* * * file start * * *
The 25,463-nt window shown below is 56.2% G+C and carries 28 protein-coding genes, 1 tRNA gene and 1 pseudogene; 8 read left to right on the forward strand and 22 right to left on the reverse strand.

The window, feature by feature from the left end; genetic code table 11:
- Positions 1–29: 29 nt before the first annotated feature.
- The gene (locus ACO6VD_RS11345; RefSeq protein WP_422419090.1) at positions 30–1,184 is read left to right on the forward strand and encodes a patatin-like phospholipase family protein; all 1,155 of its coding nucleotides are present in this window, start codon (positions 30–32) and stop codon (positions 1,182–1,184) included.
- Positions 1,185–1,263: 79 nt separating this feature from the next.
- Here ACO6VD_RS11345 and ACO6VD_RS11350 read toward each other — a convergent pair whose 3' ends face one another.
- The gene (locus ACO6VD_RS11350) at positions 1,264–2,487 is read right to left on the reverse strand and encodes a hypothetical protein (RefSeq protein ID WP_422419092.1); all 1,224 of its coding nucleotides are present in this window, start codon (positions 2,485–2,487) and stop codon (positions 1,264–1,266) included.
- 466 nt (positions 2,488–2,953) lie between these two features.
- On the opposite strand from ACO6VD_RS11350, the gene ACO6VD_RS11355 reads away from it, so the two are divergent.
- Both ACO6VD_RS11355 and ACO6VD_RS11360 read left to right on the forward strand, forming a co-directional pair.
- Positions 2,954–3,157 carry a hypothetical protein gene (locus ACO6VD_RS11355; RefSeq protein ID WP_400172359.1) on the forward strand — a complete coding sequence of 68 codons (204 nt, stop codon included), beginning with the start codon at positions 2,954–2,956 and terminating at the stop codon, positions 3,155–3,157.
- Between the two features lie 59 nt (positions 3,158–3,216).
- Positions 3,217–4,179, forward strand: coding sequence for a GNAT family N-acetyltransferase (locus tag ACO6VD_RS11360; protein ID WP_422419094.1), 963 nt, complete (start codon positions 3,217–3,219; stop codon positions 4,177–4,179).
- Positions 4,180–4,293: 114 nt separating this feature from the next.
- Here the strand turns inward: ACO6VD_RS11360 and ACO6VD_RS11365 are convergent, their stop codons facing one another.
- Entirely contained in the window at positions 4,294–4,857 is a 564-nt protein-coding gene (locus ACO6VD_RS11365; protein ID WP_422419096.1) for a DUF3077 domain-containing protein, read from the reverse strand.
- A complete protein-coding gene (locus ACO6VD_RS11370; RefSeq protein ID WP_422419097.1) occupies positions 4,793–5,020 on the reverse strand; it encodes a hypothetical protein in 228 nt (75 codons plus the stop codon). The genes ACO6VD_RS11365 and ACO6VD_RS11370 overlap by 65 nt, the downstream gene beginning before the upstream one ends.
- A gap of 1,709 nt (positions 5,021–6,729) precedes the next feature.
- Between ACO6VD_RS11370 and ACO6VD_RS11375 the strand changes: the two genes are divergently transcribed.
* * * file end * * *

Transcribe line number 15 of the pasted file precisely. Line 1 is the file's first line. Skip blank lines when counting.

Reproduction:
- Here the strand turns inward: ACO6VD_RS11360 and ACO6VD_RS11365 are convergent, their stop codons facing one another.